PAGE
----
Policymakers have been equally experimental on the fiscal policy side. At the dawn of the financial crisis, the Federal debt stood at $9 trillion and the largest budget deficit in history was just over $400 billion in 2004. But in the five calendar years since the outbreak of the financial crisis, the Federal debt has ballooned by 78% to $16 trillion and the federal budget deficit has been in excess of $1 trillion for each of last four years. In other words, we have had budget deficits that have been 2.5 to 3.5 times larger than the previously largest budget deficit in history in each of the last four years. Despite this fact, policymakers in Washington on both sides of the aisle squirm with discomfort at the idea of any substantial spending cuts. For example, a great deal is made about sequestration, which would lower the deficit by a mere $100 billion. What about the other $900 billion plus, which is still more than 2 times the previously largest budget deficit in history? While economic growth and additional tax revenues might help close the gap, it should be noted that raising taxes now will only constrain already slow economic growth even more going forward, which could ultimately result in even lower tax revenues down the road anyway. Such is the policy hangover in Washington.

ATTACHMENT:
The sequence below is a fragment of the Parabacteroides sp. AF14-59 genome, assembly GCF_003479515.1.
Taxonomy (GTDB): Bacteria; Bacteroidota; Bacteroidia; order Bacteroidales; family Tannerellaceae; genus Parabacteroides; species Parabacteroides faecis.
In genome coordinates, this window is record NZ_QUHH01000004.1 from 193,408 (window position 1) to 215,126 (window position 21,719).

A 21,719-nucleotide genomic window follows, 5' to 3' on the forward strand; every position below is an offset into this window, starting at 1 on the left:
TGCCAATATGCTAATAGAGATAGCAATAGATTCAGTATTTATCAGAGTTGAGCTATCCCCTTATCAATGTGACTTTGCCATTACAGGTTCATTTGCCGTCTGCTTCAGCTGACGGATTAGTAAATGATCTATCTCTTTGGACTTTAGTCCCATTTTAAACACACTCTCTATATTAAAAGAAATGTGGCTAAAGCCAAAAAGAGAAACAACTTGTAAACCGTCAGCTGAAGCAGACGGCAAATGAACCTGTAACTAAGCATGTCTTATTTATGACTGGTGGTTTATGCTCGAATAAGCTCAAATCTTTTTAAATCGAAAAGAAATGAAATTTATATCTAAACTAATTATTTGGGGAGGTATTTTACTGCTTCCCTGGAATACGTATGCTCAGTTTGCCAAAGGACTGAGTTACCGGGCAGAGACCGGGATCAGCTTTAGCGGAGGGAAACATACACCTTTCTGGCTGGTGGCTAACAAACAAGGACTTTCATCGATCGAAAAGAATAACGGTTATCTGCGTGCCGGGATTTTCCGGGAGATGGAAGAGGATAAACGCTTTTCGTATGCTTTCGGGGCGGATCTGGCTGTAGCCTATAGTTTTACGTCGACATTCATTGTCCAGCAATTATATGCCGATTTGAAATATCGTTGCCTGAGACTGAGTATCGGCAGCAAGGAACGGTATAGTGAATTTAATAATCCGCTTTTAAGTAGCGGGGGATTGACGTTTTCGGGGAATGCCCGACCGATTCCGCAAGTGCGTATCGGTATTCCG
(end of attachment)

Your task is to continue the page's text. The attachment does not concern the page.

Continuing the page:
What will the long-term implications of such policy excess be in the future? Sure, we all feel fine today with the stock market making a quick move back to its previous all time peaks reached twice before in 2000 and 2007. And I'm guessing both Timothy Leary and Hunter S. Thompson also felt quite all right if not downright giddy at times in the midst of their grand experimentations. But what will be the after effects of these actions down the road? After all, quantitative easing was a proven solution prior to its current implementation. Instead, it is effectively a hypothesis that is being tested real-time with the global economy and its financial markets as its grand laboratory for its experimental QE drugs. As a result, we have no idea what the long-term side effects will be. All we know is that it is a vastly different approach than what was being applied during the Great Depression. While the results from QE1 certainly appear promising, the impact from the rest may prove dubious at best and destructive at worst in the end. Only time will tell. But what we do know is that trillion dollar deficits on the fiscal side are unsustainable. And we have to look no further than Europe to witness the long-term consequences of ignoring reality and instead relying on continued policy hallucinogens and experimentation.
"He who makes a beast of himself gets rid of the pain of being a man"